Translocation and dissemination of commensal bacteria in post-stroke infection

Dragana Stanley, Linda J. Mason, Kate E. MacKin, Yogitha N. Srikhanta, Dena Lyras, Monica D. Prakash, Kulmira Nurgali, Andres Venegas, Michael D. Hill, Robert J. Moore, Connie H.Y. Wong

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304 Citations (Scopus)


Bacterial infection is highly prevalent in patients who have had a stroke. Despite the potential contribution of micro-aspiration in post-stroke pneumonia, we found that the majority of the microorganisms detected in the patients who developed infections after having a stroke were common commensal bacteria that normally reside in the intestinal tracts. In a mouse model of ischemic stroke, post-stroke infection was only observed in mice that were born and raised in specific-pathogen-free facilities; this was not seen in mice that were born and raised in germ-free facilities. Using high-throughput 16S rRNA gene amplicon sequencing and bioinformatics analyses, we provide evidence demonstrating that the source of the bacteria forming the microbial community in the lungs of post-stroke mice was indeed the host small intestine. Additionally, stroke-induced gut barrier permeability and dysfunction preceded the dissemination of orally inoculated bacteria to peripheral tissues. This study identifies a novel pathway in which stroke promotes the translocation and dissemination of selective strains of bacteria that originated from the host gut microbiota.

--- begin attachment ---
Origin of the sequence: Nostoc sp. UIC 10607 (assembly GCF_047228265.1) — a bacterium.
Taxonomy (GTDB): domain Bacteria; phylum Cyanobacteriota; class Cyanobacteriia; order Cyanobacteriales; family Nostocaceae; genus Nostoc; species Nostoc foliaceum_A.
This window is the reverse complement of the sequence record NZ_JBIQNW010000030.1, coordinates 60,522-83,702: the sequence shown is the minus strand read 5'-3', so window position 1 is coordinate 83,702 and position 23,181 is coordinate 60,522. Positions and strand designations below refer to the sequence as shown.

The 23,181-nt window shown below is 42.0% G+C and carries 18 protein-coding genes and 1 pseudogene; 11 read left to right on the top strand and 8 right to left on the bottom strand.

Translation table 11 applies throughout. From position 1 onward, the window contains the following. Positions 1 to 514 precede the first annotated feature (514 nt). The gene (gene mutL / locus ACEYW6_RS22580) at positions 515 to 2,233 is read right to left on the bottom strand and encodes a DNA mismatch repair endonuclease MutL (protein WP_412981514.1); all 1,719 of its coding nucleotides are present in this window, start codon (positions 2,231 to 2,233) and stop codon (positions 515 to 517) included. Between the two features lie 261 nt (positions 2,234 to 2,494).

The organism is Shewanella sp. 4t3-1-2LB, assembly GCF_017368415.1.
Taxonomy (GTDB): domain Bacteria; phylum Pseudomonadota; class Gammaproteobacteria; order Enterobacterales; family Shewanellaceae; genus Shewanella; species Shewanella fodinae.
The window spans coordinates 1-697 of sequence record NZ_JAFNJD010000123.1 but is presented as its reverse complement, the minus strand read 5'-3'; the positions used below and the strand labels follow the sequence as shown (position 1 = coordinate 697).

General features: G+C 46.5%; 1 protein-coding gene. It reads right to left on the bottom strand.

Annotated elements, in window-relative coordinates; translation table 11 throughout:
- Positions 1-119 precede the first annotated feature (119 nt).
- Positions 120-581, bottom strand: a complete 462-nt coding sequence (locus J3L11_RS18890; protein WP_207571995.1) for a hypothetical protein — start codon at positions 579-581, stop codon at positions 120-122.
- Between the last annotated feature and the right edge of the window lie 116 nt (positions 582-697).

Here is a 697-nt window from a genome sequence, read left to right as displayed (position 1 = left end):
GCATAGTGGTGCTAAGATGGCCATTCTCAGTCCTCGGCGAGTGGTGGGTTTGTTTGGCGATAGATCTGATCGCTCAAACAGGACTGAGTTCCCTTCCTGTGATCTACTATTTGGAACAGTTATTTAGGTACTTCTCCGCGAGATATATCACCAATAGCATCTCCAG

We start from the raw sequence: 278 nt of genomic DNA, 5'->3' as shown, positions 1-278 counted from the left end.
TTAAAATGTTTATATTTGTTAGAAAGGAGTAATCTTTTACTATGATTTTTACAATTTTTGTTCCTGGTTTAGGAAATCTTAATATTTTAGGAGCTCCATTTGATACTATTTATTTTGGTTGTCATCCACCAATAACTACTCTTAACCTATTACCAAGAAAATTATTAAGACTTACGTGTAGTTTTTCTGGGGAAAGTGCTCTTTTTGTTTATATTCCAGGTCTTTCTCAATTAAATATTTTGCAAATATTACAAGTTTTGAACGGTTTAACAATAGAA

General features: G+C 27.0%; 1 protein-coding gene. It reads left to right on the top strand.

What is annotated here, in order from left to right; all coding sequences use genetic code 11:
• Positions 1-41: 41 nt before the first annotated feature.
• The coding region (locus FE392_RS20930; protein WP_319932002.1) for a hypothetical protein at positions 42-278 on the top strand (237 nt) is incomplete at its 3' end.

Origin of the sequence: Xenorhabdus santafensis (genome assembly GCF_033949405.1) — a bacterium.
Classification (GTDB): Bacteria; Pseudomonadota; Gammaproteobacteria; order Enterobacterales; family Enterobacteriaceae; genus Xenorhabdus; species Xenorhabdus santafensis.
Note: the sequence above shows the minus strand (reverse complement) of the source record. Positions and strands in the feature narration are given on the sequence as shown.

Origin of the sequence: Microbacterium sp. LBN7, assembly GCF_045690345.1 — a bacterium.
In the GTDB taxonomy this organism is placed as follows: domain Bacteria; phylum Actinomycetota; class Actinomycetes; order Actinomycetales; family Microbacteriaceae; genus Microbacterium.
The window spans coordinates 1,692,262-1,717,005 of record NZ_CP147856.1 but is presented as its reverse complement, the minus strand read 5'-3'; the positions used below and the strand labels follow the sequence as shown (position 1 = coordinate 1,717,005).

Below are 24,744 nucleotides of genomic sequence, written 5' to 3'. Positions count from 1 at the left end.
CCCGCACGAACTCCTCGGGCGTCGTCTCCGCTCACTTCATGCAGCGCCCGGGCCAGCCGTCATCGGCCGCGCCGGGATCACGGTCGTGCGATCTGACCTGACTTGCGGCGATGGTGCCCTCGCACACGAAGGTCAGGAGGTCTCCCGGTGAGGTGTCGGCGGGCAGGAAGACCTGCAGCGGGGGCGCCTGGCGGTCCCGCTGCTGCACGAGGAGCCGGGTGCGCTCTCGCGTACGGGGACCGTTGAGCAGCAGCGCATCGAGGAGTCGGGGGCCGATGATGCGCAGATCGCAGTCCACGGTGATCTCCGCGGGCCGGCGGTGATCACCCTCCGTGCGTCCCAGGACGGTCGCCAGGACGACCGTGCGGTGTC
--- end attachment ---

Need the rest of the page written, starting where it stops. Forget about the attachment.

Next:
Original languageEnglish
Pages (from-to)1277-1284
Number of pages8
JournalNature Medicine
Issue number11
Publication statusPublished - 1 Nov 2016

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